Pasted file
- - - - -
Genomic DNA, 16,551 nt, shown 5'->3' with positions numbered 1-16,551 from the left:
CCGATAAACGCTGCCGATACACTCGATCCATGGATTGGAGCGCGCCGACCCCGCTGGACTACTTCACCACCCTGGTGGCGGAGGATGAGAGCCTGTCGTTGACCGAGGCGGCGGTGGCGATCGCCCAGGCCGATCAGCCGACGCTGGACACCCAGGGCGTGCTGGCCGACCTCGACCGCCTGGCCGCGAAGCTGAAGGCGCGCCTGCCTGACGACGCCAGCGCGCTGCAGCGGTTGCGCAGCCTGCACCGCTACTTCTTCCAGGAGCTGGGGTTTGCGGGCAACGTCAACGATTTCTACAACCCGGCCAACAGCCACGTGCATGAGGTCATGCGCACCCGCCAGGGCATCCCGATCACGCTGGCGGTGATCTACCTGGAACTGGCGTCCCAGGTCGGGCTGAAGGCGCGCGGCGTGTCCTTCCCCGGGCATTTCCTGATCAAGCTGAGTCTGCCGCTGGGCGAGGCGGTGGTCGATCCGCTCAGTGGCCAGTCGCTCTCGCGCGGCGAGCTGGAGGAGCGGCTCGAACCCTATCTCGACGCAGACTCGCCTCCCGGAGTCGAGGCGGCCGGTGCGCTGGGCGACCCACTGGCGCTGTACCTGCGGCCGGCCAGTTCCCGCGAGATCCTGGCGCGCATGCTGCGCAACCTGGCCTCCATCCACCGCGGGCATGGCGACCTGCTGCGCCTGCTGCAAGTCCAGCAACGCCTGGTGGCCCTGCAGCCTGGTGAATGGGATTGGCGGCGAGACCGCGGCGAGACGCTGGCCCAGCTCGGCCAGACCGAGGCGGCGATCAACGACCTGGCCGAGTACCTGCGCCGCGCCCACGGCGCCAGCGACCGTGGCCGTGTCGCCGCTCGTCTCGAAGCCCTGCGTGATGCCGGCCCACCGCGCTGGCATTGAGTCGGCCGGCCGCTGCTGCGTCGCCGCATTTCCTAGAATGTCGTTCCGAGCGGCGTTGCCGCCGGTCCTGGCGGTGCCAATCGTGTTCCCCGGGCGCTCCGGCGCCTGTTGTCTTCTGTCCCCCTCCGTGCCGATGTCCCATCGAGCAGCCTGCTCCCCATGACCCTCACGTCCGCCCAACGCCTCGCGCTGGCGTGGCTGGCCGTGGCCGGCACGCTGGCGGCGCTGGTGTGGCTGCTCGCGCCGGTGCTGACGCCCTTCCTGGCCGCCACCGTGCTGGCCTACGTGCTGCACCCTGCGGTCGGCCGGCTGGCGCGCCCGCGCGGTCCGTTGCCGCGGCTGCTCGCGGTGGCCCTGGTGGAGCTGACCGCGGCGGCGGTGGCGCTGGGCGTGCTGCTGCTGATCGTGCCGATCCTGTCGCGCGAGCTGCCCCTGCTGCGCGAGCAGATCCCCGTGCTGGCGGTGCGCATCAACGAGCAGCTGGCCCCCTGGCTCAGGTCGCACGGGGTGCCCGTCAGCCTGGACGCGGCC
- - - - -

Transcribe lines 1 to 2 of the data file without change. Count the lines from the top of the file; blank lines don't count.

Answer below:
Genomic DNA, 16,551 nt, shown 5'->3' with positions numbered 1-16,551 from the left:
CCGATAAACGCTGCCGATACACTCGATCCATGGATTGGAGCGCGCCGACCCCGCTGGACTACTTCACCACCCTGGTGGCGGAGGATGAGAGCCTGTCGTTGACCGAGGCGGCGGTGGCGATCGCCCAGGCCGATCAGCCGACGCTGGACACCCAGGGCGTGCTGGCCGACCTCGACCGCCTGGCCGCGAAGCTGAAGGCGCGCCTGCCTGACGACGCCAGCGCGCTGCAGCGGTTGCGCAGCCTGCACCGCTACTTCTTCCAGGAGCTGGGGTTTGCGGGCAACGTCAACGATTTCTACAACCCGGCCAACAGCCACGTGCATGAGGTCATGCGCACCCGCCAGGGCATCCCGATCACGCTGGCGGTGATCTACCTGGAACTGGCGTCCCAGGTCGGGCTGAAGGCGCGCGGCGTGTCCTTCCCCGGGCATTTCCTGATCAAGCTGAGTCTGCCGCTGGGCGAGGCGGTGGTCGATCCGCTCAGTGGCCAGTCGCTCTCGCGCGGCGAGCTGGAGGAGCGGCTCGAACCCTATCTCGACGCAGACTCGCCTCCCGGAGTCGAGGCGGCCGGTGCGCTGGGCGACCCACTGGCGCTGTACCTGCGGCCGGCCAGTTCCCGCGAGATCCTGGCGCGCATGCTGCGCAACCTGGCCTCCATCCACCGCGGGCATGGCGACCTGCTGCGCCTGCTGCAAGTCCAGCAACGCCTGGTGGCCCTGCAGCCTGGTGAATGGGATTGGCGGCGAGACCGCGGCGAGACGCTGGCCCAGCTCGGCCAGACCGAGGCGGCGATCAACGACCTGGCCGAGTACCTGCGCCGCGCCCACGGCGCCAGCGACCGTGGCCGTGTCGCCGCTCGTCTCGAAGCCCTGCGTGATGCCGGCCCACCGCGCTGGCATTGAGTCGGCCGGCCGCTGCTGCGTCGCCGCATTTCCTAGAATGTCGTTCCGAGCGGCGTTGCCGCCGGTCCTGGCGGTGCCAATCGTGTTCCCCGGGCGCTCCGGCGCCTGTTGTCTTCTGTCCCCCTCCGTGCCGATGTCCCATCGAGCAGCCTGCTCCCCATGACCCTCACGTCCGCCCAACGCCTCGCGCTGGCGTGGCTGGCCGTGGCCGGCACGCTGGCGGCGCTGGTGTGGCTGCTCGCGCCGGTGCTGACGCCCTTCCTGGCCGCCACCGTGCTGGCCTACGTGCTGCACCCTGCGGTCGGCCGGCTGGCGCGCCCGCGCGGTCCGTTGCCGCGGCTGCTCGCGGTGGCCCTGGTGGAGCTGACCGCGGCGGCGGTGGCGCTGGGCGTGCTGCTGCTGATCGTGCCGATCCTGTCGCGCGAGCTGCCCCTGCTGCGCGAGCAGATCCCCGTGCTGGCGGTGCGCATCAACGAGCAGCTGGCCCCCTGGCTCAGGTCGCACGGGGTGCCCGTCAGCCTGGACGCGGCC